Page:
We are a monastery without walls, a group of individuals committed to a rule of life and a vibrant spiritual community. The Urban Abbey is located in Arlington, Virginia at St. George's Episcopal Church.
Dear Urban Abbey Members and Friends: A reminder -- Saint George's will hold a Taizé worship service on Monday, November 1, at 7:30 PM. This contemplative service will last around 45 minutes, and will include prayer, meditative singing, lighting of candles, and silence for meditation. This continues our series of First Mondays Taizé worship services.
"Lord Jesus Christ, Son of God, have mercy on me, a sinner"
Today is a busy day and as I was about to run out of the house one of my meditation's reminded me I can pray the "Jesus Prayer". Followed perhaps by saying it again later today at some time when life slowed down a little, say at a traffic light or when waiting in line.
Then I remembered:
"Father, Thank You"
I often say this prayer when I something is going on and I don't know what to say, perhaps when the day all of a sudden gets very difficult. I can pause, inhale saying "Father" (or "God" or "Jesus") and exhale saying "Thank You". A complete prayer - Acknowledging God streaming into me as the air enters my lungs, expressing my thanks for God's work in my life as I exhale...
Penny & I are in Texas visiting her mom who has Alzheimer’s. One of the spiritual disciplines I have is to listen to the “Speaking of Faith” [now called “Being] podcasts distributed through NPR. This morning as I was exercising, I was listening to the most recent podcast of an interview with Richard Mouw on “Restoring Political Civility”. This really spoke to me today not just in the narrow confines of the political arena, but in my life as a Christian and Urban Abbey member.
Richard’s phrase “civil incivility” in my mind really boils down to a call for listening…deep listening. I certainly find that in the charged issues that confront me – same sex marriage, racial hatred, terrorist attacks on the innocent – it is so easy to demonize all those on the other side of those issues. As I look at the country’s current political arena, I see a growing polarization between liberals and conservatives, Republicans and Democrats. If I take all these issues, I find that I have a tendency toward incivility – holding my beliefs so strongly that I can’t listen to another point of view.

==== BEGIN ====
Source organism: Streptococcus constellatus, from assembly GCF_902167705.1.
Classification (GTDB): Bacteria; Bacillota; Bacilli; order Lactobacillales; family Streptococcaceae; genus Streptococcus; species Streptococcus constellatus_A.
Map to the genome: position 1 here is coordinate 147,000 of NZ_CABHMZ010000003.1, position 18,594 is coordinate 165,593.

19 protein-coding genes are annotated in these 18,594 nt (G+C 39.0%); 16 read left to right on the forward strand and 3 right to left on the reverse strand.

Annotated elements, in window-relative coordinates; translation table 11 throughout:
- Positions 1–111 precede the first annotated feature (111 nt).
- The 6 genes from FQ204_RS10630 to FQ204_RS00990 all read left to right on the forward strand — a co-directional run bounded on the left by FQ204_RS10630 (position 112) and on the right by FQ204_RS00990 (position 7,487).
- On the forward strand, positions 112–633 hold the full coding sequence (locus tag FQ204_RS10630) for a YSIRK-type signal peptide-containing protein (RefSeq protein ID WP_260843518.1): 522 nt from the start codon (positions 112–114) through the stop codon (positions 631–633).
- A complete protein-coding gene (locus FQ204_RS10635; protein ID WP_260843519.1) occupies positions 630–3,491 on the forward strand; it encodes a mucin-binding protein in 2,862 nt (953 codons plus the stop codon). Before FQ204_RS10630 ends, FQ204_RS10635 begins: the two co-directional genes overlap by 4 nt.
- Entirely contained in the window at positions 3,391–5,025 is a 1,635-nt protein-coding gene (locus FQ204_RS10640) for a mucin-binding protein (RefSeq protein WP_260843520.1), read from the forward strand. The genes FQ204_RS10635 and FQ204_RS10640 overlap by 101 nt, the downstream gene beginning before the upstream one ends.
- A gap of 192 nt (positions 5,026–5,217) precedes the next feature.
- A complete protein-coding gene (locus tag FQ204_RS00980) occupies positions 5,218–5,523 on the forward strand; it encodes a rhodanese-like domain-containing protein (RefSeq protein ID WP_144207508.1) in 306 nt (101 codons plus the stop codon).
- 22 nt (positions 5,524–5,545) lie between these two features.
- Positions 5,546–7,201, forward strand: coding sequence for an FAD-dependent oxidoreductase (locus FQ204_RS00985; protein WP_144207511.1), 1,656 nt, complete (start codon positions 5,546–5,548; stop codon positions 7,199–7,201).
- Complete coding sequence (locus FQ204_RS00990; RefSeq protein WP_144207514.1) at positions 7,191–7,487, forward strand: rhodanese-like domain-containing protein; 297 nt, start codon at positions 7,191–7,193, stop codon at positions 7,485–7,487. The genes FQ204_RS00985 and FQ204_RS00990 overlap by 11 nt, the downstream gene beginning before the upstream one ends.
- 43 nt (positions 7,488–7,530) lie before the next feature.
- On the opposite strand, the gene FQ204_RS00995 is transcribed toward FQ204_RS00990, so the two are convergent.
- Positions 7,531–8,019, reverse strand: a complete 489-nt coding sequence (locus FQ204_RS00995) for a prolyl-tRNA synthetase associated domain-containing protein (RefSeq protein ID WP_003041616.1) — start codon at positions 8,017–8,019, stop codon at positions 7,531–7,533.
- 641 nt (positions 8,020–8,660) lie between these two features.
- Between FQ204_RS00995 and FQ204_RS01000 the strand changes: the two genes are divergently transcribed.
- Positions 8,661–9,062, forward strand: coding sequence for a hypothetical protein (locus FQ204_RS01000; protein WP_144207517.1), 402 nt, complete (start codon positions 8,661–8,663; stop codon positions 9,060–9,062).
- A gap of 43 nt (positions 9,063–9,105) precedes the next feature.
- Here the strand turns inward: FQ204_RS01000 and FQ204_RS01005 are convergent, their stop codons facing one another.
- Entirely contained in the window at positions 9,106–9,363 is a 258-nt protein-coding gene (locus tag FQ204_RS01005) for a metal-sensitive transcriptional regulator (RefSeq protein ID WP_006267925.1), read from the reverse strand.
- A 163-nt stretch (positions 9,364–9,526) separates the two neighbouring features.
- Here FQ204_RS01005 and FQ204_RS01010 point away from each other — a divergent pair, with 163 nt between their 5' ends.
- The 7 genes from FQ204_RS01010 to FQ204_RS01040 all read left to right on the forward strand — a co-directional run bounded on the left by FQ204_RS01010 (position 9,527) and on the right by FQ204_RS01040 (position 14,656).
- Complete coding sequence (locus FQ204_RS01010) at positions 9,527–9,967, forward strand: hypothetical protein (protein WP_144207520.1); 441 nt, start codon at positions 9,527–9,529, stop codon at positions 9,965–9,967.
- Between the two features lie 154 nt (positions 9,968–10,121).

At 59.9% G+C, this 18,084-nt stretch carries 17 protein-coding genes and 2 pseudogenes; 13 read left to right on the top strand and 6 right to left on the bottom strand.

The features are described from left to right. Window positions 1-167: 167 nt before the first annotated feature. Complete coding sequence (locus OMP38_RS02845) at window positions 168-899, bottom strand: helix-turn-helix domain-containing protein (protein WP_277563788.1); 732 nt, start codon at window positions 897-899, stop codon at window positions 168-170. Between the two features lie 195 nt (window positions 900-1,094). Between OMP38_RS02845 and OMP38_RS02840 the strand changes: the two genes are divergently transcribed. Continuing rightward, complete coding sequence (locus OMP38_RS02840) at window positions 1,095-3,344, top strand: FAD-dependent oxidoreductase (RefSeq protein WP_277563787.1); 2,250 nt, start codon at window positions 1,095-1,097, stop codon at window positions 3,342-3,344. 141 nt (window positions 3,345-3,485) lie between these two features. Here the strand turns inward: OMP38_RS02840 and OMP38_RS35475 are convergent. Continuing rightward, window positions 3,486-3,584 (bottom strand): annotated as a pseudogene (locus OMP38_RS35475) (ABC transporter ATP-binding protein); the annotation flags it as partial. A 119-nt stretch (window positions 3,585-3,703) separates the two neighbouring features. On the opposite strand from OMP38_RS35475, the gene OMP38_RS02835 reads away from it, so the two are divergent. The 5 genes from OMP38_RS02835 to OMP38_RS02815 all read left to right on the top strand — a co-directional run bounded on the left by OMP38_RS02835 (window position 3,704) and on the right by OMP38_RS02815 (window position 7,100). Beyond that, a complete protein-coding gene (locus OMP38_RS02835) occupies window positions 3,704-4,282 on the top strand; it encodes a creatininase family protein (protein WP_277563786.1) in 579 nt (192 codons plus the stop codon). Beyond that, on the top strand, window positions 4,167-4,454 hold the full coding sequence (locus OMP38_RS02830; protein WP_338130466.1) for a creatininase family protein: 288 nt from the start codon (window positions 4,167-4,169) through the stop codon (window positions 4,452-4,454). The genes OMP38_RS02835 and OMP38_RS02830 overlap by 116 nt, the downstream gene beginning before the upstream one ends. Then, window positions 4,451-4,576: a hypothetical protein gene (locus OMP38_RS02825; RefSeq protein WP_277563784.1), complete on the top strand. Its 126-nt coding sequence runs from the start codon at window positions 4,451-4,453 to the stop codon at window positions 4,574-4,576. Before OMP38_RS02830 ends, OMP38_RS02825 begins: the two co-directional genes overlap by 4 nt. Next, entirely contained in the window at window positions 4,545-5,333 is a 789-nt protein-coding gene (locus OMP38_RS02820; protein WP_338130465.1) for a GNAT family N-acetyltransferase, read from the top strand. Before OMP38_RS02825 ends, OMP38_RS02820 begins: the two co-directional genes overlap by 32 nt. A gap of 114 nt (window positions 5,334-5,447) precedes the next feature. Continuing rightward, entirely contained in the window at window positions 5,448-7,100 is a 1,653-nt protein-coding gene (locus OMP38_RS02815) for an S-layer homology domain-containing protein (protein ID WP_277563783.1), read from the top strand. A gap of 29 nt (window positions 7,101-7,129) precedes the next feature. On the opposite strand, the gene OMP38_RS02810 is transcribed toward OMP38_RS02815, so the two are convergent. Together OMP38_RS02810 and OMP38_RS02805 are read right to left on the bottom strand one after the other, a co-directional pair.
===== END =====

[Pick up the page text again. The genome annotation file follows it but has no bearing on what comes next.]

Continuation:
I, and I believe, we the Urban Abbey Community are called to model what Richard would call a more civil approach to those with differing opinions. As a community we need to find ways to navigate disagreement while modeling gentleness and civility. Taking the time to really listen to another is one of the answers for me. When we listen and hear what another is saying we can find areas of common ground that can allow us to move forward.
I invite you to download the interview at the following url: http://being.publicradio.org/programs/2010/restoring-civility/ I also ask you to share your thoughts with the community on how we can be models of healing in our larger Church and Christian community.
Dear Abbey Members and Friends: I think the following is a wonderful thanksgiving prayer for the rescue of the miners. I want to share it with you. Shalom, George ___________________________
Grace and Peace to you.
God of grace, I praise you! Let me never take you for granted! My very being is your doing, and my life is a testimony to you. For I was buried deep and you brought me up. I was in darkness and you gave me light. I was in a narrow place and you have brought me out to a spacious and open-armed land, to people who love me.
Cut off, I thought I was alone, but you were with me: you accompanied me in my helplessness; you sat with me in my solitude. In the dark, I could not see anyone to rescue me. But there were those who prayed for me, who labored for my well-being.
How soon will I forget that you are my life? How quiet will I be about your grace? How afraid will I be of the dark, how despairing in my difficulties?
Holy One, you are my gladness; you are my confidence. In my tightest spots I will trust you, and count on your unfailing grace. When most alone I will rely on you, and your loving presence. O God of Presence, you are my life. I thank you with all of my living.
Deep Blessings, Pastor Steve _________________________ Steve Garnaas-Holmes Unfolding Light www.unfoldinglight.net